Research Handbook on the Theory and History of International Law
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Research Handbook on the Theory and History of International Law

Edited by Alexander Orakhelashvili

This pioneering Research Handbook, with contributions from renowned experts, provides a comprehensive scholarly framework for analyzing the theory and history of international law. Given the multiplication of theoretical approaches over the last three decades, and attendant fragmentation of scholarly efforts, this edited collection presents a useful doctrinal platform that will help academics and students to see the theory and history of international law in its entirety, and to understand how interdependent various aspects of the theory and history of international law really are.
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Chapter 15: The 19th-Century Life of International Law

Alexander Orakhelashvili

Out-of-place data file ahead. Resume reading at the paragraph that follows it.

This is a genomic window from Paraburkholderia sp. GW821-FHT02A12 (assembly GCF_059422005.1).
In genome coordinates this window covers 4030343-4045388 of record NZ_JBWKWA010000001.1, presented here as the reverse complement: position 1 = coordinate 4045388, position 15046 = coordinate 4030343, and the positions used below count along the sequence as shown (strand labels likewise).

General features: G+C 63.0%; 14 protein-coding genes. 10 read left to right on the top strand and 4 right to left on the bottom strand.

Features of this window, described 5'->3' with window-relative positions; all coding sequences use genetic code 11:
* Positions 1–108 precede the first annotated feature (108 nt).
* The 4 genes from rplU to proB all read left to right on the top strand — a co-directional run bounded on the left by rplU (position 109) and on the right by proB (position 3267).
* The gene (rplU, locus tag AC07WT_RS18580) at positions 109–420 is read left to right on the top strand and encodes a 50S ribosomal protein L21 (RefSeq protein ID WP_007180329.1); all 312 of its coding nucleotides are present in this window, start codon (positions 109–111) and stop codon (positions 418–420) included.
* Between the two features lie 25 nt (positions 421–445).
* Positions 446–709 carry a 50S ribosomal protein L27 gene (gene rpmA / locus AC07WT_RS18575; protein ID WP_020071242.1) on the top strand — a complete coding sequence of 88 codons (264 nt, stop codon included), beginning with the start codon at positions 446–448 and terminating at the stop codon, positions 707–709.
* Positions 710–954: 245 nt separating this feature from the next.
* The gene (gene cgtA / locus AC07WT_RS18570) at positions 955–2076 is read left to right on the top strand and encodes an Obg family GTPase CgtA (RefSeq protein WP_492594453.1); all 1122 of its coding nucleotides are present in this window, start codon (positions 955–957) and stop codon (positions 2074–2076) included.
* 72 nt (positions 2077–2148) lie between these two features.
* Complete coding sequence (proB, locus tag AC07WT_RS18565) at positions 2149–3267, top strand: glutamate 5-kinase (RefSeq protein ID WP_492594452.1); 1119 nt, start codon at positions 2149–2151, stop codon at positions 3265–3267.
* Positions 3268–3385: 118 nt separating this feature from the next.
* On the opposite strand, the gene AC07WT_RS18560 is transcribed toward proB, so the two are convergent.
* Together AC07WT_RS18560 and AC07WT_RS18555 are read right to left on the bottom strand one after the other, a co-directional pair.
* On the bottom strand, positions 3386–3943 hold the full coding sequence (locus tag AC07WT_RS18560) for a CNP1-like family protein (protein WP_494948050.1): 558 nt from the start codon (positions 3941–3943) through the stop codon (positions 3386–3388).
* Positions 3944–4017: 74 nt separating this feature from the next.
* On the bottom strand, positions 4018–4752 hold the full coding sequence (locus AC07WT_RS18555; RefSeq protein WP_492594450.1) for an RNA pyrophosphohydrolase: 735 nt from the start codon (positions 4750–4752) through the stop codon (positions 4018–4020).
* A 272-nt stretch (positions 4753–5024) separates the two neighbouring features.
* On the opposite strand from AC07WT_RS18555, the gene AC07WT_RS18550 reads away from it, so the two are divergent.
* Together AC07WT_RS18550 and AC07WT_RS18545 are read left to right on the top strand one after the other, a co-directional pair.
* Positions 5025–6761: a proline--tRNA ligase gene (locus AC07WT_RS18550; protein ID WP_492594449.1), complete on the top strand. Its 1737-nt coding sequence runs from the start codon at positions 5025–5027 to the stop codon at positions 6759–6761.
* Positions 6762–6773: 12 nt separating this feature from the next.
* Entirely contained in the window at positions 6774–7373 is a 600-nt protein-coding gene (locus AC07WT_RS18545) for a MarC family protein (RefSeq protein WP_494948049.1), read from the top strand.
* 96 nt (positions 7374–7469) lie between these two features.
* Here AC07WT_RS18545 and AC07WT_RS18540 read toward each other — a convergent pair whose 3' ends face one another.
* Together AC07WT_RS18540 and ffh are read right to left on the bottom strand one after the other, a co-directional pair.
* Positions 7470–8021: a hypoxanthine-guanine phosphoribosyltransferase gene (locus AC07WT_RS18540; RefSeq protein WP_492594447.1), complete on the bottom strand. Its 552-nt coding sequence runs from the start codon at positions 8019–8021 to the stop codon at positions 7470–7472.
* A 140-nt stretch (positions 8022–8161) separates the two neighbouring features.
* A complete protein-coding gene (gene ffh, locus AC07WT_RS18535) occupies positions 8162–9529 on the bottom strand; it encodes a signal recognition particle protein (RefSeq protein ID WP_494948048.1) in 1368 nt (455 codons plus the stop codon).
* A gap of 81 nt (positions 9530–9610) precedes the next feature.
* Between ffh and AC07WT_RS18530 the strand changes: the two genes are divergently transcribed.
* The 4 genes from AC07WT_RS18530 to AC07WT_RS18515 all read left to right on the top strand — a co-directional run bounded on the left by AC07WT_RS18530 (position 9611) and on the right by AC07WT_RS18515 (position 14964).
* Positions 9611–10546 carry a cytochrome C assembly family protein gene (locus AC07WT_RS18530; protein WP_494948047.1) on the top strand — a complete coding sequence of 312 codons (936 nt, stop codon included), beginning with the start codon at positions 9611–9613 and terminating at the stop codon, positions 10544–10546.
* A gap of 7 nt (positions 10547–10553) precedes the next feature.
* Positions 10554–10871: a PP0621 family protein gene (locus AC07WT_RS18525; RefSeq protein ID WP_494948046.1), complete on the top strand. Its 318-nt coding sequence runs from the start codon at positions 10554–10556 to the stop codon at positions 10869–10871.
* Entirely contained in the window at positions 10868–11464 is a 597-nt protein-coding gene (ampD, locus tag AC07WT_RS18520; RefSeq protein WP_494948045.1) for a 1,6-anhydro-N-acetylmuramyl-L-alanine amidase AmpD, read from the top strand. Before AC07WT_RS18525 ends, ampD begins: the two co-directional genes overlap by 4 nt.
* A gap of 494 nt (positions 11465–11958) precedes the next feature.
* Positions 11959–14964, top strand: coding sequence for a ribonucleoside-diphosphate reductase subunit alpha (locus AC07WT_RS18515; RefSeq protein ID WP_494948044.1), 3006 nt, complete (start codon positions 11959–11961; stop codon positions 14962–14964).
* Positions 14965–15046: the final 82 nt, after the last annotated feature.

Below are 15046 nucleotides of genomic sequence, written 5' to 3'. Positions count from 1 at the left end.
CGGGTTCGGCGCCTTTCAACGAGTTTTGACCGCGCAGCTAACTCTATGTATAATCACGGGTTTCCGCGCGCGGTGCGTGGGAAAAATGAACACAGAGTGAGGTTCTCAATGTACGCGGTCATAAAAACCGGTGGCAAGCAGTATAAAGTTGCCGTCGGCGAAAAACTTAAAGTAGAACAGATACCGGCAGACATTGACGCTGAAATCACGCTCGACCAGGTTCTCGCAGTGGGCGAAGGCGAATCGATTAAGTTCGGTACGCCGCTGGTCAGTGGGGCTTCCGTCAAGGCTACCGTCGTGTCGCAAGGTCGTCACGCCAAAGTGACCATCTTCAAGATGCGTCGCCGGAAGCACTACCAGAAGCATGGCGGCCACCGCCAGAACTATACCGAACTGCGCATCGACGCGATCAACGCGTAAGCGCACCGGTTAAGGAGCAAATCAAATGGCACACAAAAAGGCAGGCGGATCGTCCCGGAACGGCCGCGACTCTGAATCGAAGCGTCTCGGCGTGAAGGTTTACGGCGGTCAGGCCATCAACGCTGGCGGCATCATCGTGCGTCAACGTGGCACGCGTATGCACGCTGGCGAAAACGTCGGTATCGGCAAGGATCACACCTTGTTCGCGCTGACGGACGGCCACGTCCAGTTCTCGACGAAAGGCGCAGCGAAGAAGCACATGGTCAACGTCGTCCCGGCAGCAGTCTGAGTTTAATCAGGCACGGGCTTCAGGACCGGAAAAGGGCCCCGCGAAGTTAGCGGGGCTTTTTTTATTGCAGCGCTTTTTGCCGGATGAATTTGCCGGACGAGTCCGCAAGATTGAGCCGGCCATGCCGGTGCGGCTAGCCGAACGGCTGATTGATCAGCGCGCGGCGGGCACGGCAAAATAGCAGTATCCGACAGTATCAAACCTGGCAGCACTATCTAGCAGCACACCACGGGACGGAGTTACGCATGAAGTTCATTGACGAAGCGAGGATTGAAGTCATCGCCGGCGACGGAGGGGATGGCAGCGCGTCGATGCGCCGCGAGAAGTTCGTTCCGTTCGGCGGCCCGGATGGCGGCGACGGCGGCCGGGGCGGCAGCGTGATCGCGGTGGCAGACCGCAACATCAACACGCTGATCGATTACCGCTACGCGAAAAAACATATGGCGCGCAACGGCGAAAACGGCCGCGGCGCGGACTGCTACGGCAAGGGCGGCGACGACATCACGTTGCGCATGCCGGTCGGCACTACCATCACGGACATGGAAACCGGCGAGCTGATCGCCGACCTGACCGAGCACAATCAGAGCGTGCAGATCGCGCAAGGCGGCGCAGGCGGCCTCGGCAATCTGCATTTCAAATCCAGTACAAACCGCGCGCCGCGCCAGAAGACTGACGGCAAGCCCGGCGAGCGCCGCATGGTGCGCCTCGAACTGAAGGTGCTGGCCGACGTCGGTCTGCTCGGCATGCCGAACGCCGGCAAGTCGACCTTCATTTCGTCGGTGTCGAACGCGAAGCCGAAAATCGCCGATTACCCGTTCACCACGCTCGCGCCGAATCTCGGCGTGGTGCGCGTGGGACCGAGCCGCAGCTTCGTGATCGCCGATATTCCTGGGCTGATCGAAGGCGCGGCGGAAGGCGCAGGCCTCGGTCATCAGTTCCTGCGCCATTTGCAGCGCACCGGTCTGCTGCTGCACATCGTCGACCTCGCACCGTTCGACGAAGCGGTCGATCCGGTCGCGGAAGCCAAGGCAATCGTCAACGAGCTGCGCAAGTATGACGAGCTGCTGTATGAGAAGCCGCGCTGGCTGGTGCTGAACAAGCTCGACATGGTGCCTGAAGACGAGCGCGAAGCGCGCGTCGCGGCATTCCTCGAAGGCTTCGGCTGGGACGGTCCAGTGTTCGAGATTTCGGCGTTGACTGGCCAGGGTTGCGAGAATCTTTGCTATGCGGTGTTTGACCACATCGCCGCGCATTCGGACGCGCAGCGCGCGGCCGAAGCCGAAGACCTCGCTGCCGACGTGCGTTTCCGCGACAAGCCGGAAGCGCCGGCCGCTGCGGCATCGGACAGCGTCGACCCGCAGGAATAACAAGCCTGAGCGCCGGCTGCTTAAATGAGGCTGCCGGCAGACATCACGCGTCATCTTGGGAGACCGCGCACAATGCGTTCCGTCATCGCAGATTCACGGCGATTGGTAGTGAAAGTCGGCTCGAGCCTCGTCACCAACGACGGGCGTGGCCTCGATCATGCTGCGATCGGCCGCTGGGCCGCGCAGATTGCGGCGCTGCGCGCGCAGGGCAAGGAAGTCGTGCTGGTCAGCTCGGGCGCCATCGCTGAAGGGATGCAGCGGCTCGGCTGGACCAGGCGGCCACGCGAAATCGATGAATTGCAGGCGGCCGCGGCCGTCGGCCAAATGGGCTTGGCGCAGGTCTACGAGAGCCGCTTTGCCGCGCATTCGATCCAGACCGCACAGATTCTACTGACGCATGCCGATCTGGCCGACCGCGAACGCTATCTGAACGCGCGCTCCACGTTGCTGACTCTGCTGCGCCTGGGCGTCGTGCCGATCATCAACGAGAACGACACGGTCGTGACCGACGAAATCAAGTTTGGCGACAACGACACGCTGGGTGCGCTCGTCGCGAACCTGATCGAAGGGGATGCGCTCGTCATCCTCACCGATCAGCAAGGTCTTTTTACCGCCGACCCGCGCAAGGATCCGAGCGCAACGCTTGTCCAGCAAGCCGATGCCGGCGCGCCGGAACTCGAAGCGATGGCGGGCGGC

Alexander Orakhelashvili 15.1 INTRODUCTION The principal questions raised by the 19th-century framework of international law relate to the understanding by States of the general essence and relevance of treaty obligations; the relationship between treaty obligations and national interest, as particularly displayed in the example of continuous attempts and policies of great powers to acquire and maintain spheres of influence; and the relationship between treaties and general interest, that is the collective interest dimension in treaty-making. The 19th-century life of international law had multiple faces. It witnessed strong trends towards multilateralism and collective decision-making. Certain political, informal, quasi-legal yet arguably semi-constitutional normative principles developed and gained generally accepted character: the principle of the balance of power became universalised and institutionalised; the mutual encounter of empires produced the doctrine of spheres of influence. At the same time, this multilateralism served as yet another tool for Realpolitik in terms of legitimising colonial acquisitions and spheres of influence. The 19th century was also a period which impressed different writers differently, and produced several mutually diverging doctrinal trends: the ‘naturalism’ of Phillimore and the ‘pragmatism’ of Westlake and Hall, mirrored by the Euro-centrist doctrine bordering on racism led by Lorimer and, last but not least, Lassa Oppenheim’s positivism which has proved its conceptual value for a long time since the end of the 19th century. While Westlake, Hall and Lorimer are interesting only for a historical focus on the international legal doctrine, Oppenheim’s positivism lives on as a mainstream of the modern international legal system...

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